During the hustle and bustle of the holidays, it is easy to forget that many families struggle to put food on the table—let alone provide their family with treats and presents. With holiday movies and propaganda dictating that getting a lot of gifts means that a child is good, and getting smaller or no presents indicates that a child is bad, the holiday season can be agony for families at the poverty line.
Imagine children sadly asking if they were bad this year because their friend got a new game system and they received a coat they desperately needed. Rea Niessen, Destinations Manager for Random Acts, donned a Santa hat in Cologne, Germany, and partnered with Random Acts to fulfill Christmas wishes for struggling city families.
Poverty in the City
Major cities generally have a higher cost of living—including higher rent and steeper prices for goods and services. As an average, city jobs do not pay more than rural jobs, creating an imbalance between cost of living and wages. According to DW.com, Cologne prices are about ten percent higher than Germany’s eastern states—making purchasing power poverty prevalent in the area. The cost of living imbalance is not taken into consideration when determining someone’s poverty status, leaving many city families to struggle without assistance.
Helping the Needy Children of Cologne
That’s where Rea came in. Her office building sets up wish trees each year, giving employees a wide range of gifts to choose from so everyone can help within their own means. The office partners with multiple charitable organizations within the Cologne area to help needy children in the community. Thanks to the partnerships with an orphanage, a refugee youth center, and food assistance organizations, kids from all over the city were given an opportunity to add their wish into the mix.
Rea said, “I love the idea of wish trees. I think many people do not like to ask for help. This is a gentle way to express a wish with the knowledge that supporters can pick what is doable for them.”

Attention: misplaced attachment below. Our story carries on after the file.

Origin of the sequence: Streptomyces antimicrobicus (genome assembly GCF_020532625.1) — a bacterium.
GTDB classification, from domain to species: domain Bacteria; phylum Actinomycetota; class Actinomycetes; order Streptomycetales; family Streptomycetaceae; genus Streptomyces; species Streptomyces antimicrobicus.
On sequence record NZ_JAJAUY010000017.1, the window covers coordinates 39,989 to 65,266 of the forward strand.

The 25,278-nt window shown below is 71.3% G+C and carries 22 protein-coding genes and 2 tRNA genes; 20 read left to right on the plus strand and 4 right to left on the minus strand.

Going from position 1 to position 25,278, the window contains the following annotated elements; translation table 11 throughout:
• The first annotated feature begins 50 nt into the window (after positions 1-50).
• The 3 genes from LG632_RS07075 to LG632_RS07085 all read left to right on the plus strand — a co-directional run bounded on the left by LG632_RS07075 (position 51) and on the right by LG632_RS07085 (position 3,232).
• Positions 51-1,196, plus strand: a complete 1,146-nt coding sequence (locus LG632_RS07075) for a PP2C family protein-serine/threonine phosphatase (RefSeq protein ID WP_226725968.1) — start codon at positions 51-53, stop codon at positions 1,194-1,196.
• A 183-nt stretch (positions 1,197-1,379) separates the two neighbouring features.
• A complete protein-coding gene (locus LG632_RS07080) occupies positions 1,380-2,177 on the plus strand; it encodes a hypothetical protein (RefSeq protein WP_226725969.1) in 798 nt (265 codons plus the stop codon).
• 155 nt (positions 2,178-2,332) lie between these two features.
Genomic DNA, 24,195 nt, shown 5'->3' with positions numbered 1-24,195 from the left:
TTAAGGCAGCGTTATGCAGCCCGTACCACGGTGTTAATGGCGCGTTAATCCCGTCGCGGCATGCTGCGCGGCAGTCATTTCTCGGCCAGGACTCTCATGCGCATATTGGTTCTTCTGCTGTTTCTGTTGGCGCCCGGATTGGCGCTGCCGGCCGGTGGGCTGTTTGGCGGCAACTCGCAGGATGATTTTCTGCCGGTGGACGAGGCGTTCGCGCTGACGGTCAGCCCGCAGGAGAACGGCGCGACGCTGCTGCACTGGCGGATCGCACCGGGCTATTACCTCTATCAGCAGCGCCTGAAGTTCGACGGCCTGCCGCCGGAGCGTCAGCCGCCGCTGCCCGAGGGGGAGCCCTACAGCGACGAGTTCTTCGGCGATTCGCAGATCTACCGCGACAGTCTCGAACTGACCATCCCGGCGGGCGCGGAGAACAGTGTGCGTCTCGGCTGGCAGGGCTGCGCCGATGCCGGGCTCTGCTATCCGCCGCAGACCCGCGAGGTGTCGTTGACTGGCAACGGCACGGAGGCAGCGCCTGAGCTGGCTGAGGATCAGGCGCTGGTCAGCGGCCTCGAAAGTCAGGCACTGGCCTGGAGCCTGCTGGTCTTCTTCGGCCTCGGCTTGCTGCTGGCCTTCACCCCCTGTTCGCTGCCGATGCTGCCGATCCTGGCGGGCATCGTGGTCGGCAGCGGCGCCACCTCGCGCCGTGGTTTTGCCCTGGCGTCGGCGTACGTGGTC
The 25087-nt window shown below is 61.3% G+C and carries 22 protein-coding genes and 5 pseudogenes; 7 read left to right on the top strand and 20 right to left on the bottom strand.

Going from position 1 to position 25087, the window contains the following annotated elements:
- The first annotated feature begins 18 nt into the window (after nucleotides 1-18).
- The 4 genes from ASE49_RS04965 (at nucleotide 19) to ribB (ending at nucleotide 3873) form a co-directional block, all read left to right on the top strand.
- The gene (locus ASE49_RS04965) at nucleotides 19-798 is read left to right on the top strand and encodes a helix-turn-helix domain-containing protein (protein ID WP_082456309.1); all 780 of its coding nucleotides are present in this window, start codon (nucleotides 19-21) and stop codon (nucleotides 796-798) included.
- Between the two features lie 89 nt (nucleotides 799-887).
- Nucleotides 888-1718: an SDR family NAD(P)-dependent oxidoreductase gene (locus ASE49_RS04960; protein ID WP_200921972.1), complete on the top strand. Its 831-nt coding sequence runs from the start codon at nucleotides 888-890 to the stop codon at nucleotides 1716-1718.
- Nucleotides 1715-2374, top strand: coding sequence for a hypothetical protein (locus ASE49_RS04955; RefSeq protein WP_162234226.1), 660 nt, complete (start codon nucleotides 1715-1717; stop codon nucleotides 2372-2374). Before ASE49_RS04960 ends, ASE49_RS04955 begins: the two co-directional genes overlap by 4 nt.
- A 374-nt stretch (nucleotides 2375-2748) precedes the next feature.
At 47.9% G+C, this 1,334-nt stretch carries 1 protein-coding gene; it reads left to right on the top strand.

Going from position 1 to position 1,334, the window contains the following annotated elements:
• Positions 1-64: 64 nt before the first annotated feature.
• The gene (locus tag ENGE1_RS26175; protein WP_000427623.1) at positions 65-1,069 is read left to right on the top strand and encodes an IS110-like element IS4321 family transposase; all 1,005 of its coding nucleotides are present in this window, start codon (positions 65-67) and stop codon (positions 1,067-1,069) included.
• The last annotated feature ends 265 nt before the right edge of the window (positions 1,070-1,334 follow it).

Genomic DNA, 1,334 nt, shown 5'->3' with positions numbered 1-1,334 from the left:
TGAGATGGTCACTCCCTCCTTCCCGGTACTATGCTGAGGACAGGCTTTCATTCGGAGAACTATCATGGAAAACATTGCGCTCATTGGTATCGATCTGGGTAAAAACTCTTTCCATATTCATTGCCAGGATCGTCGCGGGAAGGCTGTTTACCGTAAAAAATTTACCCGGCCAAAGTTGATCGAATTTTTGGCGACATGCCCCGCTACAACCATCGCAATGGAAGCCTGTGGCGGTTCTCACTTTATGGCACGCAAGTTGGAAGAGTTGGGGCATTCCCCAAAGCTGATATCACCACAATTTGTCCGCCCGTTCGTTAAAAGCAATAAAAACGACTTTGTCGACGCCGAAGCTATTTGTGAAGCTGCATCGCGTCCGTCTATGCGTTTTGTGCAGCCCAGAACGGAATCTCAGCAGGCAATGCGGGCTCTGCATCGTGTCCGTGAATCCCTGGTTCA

An Annual Tradition
Rea chose this project for her Holiday Act after finding out about the annual tradition last year, and decided to support the cause this year as well. She grabbed some wishes off of the tree, did research on the requested gifts, and went on a giving shopping spree with the help of Random Acts.
After wrapping the presents in beautiful wrapping paper, Rea left the presents under the tree to wait for delivery. Her efforts didn’t go unnoticed. Andrea’s inspired her co-workers to participate for the first time, extending the reach of her impact.
The Gift of Giving
Rea said, “It always gives me a good feeling to help somebody, to make a little change in this world, and to show somebody is out here and cares—that the people I help are not alone. And it always strengthens me in wanting to be a part of Random Acts and our mission to make this world kinder. It is a wonderful feeling to know we all do our best to make a little sense in this world. I hope and love when it infects others.”
How to Help in Your Own Community
If you are inspired by Rea’s story, you can check out the donation opportunities in your own area when the holidays roll back around. A lot of offices and schools set up giving trees. Many stores and organizations also provide bins for toy collections. But why wait? You can head over to the Random Acts staff page to find the regional rep in your area. Your rep would love to brainstorm some ideas to help your own community today.